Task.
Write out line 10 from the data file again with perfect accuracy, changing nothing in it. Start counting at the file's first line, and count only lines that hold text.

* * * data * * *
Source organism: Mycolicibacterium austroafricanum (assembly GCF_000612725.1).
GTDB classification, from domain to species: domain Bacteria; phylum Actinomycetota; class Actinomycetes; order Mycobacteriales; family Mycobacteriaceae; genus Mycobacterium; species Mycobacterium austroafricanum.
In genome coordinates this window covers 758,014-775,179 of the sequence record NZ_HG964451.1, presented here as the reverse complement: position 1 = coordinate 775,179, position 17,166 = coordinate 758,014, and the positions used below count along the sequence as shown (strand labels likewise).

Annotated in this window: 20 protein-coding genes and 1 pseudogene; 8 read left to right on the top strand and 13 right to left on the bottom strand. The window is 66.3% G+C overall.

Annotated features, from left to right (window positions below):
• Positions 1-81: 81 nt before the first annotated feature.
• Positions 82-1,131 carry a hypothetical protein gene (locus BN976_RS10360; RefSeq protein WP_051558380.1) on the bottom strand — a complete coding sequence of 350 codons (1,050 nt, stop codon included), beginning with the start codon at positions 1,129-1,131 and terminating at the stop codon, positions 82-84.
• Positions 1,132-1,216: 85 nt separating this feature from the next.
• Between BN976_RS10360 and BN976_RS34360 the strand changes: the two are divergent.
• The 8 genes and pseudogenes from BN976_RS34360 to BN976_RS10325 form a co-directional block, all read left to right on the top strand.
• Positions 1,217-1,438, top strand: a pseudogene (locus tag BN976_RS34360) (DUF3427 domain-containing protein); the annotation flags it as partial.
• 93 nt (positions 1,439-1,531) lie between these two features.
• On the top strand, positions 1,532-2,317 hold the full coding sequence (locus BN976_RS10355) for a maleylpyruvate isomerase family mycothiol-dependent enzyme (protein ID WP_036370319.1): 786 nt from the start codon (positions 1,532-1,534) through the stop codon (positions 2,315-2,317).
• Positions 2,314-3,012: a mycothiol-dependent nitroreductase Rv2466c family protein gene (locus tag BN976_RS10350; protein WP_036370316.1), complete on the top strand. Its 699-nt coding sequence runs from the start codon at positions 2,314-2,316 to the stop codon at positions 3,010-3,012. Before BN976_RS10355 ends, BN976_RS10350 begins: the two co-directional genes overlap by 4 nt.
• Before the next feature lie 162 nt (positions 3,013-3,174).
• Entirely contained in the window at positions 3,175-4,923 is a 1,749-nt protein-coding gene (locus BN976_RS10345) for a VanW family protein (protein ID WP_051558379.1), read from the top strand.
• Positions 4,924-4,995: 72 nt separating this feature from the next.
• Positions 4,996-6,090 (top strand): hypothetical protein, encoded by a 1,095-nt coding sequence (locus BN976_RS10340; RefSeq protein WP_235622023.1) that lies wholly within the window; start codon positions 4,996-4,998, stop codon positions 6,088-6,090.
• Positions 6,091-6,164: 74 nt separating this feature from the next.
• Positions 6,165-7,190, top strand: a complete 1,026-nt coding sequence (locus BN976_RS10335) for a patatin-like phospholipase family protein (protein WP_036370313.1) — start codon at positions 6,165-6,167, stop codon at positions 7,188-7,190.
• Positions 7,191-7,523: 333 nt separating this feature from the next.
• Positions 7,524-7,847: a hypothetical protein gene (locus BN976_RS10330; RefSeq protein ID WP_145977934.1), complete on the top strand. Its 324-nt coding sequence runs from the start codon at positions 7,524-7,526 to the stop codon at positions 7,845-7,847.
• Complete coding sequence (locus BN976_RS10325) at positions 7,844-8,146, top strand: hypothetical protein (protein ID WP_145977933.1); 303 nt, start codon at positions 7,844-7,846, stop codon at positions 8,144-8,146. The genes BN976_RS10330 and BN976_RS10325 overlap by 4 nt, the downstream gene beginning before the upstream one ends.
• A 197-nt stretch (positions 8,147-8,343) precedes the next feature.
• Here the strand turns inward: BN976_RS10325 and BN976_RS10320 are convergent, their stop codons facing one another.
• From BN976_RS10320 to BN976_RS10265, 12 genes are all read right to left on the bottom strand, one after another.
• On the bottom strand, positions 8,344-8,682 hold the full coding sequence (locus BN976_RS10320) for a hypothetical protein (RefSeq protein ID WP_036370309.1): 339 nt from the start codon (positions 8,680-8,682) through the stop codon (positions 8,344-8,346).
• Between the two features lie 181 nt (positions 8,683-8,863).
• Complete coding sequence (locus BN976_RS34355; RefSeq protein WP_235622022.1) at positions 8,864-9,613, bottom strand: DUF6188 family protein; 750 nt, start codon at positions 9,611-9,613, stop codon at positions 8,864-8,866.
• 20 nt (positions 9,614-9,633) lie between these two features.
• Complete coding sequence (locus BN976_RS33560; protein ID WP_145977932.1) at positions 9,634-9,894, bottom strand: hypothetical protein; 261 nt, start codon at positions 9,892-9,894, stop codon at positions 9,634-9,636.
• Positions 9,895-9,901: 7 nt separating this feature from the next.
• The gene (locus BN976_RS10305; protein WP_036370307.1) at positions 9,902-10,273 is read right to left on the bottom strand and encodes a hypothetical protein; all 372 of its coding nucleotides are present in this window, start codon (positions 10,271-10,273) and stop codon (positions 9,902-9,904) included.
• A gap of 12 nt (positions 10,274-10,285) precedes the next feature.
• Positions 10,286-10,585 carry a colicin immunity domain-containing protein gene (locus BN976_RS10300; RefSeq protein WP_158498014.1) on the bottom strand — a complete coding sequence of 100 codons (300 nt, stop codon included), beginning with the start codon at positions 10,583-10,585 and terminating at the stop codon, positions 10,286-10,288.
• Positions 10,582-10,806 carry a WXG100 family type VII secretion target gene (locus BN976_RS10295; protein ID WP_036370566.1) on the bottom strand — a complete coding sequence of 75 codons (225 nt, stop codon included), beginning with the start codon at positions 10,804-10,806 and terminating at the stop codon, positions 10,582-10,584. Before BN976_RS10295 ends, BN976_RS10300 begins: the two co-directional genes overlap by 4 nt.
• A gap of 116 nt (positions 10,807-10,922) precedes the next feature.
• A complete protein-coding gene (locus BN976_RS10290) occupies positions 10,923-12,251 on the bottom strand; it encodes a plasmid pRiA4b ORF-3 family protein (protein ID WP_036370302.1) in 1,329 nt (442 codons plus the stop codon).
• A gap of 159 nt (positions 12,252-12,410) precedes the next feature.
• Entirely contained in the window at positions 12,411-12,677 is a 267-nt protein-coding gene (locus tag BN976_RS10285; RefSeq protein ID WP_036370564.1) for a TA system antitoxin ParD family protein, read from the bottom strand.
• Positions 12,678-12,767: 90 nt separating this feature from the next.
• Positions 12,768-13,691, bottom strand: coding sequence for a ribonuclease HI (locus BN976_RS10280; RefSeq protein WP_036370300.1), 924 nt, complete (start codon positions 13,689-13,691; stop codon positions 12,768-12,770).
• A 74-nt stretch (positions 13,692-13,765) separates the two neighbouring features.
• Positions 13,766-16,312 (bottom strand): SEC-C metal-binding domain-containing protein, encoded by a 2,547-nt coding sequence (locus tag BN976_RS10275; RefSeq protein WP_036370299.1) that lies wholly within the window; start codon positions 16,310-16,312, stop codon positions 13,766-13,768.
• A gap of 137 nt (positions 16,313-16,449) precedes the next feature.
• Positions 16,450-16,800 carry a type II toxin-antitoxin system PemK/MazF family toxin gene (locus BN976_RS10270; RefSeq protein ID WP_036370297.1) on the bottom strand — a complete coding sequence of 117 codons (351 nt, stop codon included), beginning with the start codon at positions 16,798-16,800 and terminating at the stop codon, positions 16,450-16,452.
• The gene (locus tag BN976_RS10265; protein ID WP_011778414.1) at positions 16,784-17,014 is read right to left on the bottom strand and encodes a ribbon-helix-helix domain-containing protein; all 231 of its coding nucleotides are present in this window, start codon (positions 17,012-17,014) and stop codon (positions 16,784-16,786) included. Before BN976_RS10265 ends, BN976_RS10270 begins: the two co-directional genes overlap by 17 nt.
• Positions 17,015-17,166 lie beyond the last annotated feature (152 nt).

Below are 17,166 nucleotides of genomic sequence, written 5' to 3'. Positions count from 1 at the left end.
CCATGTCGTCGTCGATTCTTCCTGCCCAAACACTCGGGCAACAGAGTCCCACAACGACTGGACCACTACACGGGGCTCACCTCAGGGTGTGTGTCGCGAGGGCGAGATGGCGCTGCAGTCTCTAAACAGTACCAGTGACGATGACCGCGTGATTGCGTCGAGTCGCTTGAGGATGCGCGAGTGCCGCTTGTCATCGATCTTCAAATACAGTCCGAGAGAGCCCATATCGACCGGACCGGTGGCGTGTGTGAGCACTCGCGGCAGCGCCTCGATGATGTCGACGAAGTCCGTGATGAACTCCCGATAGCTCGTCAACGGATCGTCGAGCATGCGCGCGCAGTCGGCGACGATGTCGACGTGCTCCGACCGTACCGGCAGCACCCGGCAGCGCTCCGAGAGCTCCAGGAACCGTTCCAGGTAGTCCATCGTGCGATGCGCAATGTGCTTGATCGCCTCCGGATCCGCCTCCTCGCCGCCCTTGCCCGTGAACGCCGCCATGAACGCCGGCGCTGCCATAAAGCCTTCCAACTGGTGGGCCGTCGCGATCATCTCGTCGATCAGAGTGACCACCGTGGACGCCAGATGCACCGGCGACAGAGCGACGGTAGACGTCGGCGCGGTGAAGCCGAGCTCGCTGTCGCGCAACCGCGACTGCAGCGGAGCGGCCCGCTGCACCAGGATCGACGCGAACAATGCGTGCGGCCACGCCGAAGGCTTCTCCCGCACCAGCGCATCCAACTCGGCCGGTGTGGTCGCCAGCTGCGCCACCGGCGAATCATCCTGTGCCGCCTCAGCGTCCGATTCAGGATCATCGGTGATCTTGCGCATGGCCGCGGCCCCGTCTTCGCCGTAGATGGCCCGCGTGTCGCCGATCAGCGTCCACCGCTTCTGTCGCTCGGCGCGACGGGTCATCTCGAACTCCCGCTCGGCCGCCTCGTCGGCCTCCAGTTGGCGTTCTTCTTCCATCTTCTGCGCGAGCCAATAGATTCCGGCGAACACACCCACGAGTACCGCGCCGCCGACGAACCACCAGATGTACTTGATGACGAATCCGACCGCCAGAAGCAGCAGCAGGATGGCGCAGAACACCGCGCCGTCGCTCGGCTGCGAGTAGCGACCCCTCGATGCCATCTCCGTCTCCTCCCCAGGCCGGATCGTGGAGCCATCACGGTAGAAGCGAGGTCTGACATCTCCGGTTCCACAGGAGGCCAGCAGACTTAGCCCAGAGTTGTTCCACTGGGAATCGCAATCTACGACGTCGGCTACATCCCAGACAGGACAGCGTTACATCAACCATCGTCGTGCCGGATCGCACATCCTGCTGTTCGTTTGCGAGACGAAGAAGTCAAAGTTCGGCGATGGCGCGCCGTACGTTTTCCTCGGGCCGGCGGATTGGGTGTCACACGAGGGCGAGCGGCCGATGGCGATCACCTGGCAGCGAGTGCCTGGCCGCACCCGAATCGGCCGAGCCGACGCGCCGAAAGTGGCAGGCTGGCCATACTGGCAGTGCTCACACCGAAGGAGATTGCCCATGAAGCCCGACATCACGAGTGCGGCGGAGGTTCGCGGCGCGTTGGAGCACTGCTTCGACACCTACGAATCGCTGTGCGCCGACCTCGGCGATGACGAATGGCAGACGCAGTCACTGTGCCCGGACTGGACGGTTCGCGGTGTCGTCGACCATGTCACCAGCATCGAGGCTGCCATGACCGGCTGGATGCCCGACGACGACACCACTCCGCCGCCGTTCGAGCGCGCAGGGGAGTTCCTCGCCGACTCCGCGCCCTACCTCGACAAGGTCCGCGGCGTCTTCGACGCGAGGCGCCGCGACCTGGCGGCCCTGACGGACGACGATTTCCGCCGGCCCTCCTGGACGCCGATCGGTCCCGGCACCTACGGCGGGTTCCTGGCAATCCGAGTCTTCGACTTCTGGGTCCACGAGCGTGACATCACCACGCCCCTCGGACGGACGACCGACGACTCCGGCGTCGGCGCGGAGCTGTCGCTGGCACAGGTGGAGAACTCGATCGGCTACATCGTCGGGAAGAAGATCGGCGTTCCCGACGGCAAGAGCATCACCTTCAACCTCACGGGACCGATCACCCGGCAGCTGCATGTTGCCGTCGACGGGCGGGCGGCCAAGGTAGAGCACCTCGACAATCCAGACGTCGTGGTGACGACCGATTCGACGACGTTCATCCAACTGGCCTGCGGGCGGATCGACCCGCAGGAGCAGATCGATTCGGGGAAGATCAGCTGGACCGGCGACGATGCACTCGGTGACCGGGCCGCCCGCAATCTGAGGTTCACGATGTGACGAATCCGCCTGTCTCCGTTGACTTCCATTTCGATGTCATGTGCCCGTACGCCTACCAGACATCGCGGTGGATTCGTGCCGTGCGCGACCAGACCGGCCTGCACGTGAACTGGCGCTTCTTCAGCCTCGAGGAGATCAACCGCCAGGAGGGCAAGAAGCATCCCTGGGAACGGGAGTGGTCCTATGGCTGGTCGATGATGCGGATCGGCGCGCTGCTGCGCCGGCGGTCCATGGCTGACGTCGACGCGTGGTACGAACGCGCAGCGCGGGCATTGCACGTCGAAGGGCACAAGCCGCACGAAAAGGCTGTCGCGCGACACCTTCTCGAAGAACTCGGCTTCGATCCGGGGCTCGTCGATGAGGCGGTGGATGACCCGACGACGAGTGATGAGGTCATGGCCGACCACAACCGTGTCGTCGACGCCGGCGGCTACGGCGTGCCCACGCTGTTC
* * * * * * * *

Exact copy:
• The 8 genes and pseudogenes from BN976_RS34360 to BN976_RS10325 form a co-directional block, all read left to right on the top strand.